NY Route 347 Blooms Into Greenway Corridor

Tue September 23, 2014 - Northeast Edition
Mary Reed

A LoDrill mounted to a Komatsu excavator is being used to auger holes in the earth to varying diameters and depths in order to install noise wall foundations within the tight constraints of the job.
A LoDrill mounted to a Komatsu excavator is being used to auger holes in the earth to varying diameters and depths in order to install noise wall foundations within the tight constraints of the job.
A LoDrill mounted to a Komatsu excavator is being used to auger holes in the earth to varying diameters and depths in order to install noise wall foundations within the tight constraints of the job. In addition to its rehabilitation, highway widening will provide an additional lane in each direction. The scope of this current project includes new drainage, retaining wall, median barrier, landscaping, paving, installation of noise walls, and upgrading As of August, this section of Route 347 is approximately 60 percent complete, with most of the drainage piping complete and two of the four noise walls constructed. Utility relocations and the retaining wall are almost complete and installation of curbing, with some asphalt widening, is nearing completion. A Tadano Mantis track-mounted hydraulic crane is another specialized piece of equipment Posillico Civil Inc. is currently using to save time while setting noise wall panels. Route 347 being transformed into a modified boulevard and suburban greenway for 15 miles through the three towns of Smithtown, Islip and Brookhaven to improve mobility for the approximately 71,000 drivers who use this corridor each day.


The flowering of NY Route 347 into a greenway corridor has its roots in a county road passing through what was once farming country in Suffolk County, Long Island.

Taken over in the mid 1960s by the New York State Department of Transportation (NYSDOT), the road was renamed NY Route 347. Since that time, increasing urbanization along the highway has led to attendant congestion and related safety concerns.

Gov. Andrew M. Cuomo announced the commencement of the current phase in the transformation of Route 347 in June 2013. In his remarks on that occasion, he stated under New York State’s Drivers First initiative, construction would progress “in a way that provides the least hassle for drivers while getting the work done quickly and efficiently for our taxpayers.”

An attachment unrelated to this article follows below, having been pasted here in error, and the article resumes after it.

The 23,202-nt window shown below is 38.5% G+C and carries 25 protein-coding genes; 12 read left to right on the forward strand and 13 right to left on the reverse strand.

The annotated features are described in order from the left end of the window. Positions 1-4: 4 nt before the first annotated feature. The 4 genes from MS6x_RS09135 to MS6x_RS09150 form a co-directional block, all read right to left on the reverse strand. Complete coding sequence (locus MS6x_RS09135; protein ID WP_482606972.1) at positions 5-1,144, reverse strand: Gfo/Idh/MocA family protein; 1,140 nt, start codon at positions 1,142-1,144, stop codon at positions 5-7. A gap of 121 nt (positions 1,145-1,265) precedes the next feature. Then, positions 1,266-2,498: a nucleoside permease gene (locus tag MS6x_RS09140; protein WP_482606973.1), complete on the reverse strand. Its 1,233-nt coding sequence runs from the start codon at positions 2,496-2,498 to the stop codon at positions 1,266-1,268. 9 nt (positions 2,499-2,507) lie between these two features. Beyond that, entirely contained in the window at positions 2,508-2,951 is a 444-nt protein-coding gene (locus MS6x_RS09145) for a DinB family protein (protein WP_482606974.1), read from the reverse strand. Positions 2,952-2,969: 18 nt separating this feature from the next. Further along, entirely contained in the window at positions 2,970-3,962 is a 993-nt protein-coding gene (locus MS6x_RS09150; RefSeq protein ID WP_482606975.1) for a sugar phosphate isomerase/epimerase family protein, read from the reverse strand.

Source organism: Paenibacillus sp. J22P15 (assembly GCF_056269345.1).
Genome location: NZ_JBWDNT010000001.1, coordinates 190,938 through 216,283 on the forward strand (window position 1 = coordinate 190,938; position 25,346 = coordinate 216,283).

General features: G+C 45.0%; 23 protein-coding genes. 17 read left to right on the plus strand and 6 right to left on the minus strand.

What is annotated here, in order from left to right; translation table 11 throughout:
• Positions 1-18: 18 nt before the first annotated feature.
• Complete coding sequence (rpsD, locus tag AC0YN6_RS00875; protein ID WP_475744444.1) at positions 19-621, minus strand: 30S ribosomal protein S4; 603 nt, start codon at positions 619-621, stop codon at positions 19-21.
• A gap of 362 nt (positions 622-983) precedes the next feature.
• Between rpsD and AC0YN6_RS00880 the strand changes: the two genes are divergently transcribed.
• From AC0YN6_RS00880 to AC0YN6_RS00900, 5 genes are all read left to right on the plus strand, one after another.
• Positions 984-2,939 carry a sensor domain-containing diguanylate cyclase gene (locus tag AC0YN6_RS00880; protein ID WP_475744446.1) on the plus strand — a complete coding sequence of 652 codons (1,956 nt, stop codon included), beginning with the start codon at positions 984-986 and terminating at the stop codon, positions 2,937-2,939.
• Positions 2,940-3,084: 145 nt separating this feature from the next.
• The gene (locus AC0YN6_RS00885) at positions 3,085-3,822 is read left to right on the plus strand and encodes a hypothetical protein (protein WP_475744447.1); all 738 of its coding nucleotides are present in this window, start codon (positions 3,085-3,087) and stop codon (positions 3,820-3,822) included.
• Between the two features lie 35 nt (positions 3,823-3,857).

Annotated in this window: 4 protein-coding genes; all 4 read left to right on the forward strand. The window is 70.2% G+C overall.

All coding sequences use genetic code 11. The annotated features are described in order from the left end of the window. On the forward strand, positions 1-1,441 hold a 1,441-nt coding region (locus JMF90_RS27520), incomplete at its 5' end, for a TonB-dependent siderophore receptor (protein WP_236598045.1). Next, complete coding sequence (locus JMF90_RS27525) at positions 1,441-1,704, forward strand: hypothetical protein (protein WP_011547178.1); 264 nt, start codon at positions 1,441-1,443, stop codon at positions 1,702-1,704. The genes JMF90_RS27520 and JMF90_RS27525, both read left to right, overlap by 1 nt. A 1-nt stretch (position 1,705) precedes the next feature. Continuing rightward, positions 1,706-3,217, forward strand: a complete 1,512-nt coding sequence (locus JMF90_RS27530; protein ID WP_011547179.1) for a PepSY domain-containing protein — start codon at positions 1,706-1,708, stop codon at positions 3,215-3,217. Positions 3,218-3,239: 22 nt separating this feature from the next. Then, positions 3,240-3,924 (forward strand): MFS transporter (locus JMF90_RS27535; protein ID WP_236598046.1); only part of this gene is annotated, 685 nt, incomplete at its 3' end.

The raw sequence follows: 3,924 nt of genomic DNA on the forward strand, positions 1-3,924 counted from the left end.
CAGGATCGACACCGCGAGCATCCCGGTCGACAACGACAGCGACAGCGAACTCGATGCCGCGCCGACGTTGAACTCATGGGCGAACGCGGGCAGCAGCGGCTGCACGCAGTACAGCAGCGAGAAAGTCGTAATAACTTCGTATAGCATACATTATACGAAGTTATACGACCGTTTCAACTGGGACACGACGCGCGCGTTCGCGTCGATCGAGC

Eileen Peters, public information officer of Region 10, NYSDOT, described the overall project as “Route 347 being transformed into a modified boulevard and suburban greenway for 15 miles through the three towns of Smithtown, Islip and Brookhaven to improve mobility for the approximately 71,000 drivers who use this corridor each day.”

In June 2013 Posillico Civil Inc., based in Farmingdale, N.Y., was awarded a $30.5 million Design-Build contract to rehabilitate a mile of Route 347 from Route 111 to Mount Pleasant Road. This is the second contract awarded for the overall project, awards determined via the Best Value procurement method, which scores proposals based on cost and certain value criteria, including the contractor’s technical ability to perform the work.

Posillico’s partners for the job are AECOM, of New York, N.Y., which handles engineering design, and LKMA, located in Brookhaven, N.Y., which is performing construction inspection.

“This is the first Design-Build highway project on Long Island where the designer, contractor and inspectors are working on the same team to design and build a section of new highway. The project is being constructed under the vision plan that was put forth by the region in developing the entire corridor from Hauppauge to Port Jefferson,” Peter V. Brindley, vice president of Posillico’s Long Island Operations, said.

In addition to its rehabilitation, highway widening will provide an additional lane in each direction. The scope of this current project includes new drainage, retaining wall, median barrier, landscaping, paving, installation of noise walls and upgrading utilities along that section of Route 347. The project scope requires installation of approximately 5,000 ft. (1,524 m) of noise wall including more than 330 footings, 500 ft. (152.4 m) of retaining wall, 100 new drainage structures, and 13,900 ft. (4,236.7 m) of RCP and HDPE piping. Work also includes water main, gas main and telephone relocation, curb and sidewalk replacement, pavement restoration, sump basin earthwork and extensive utility relocation coordination, all performed while safely maintaining vehicular traffic on a busy state highway at all times.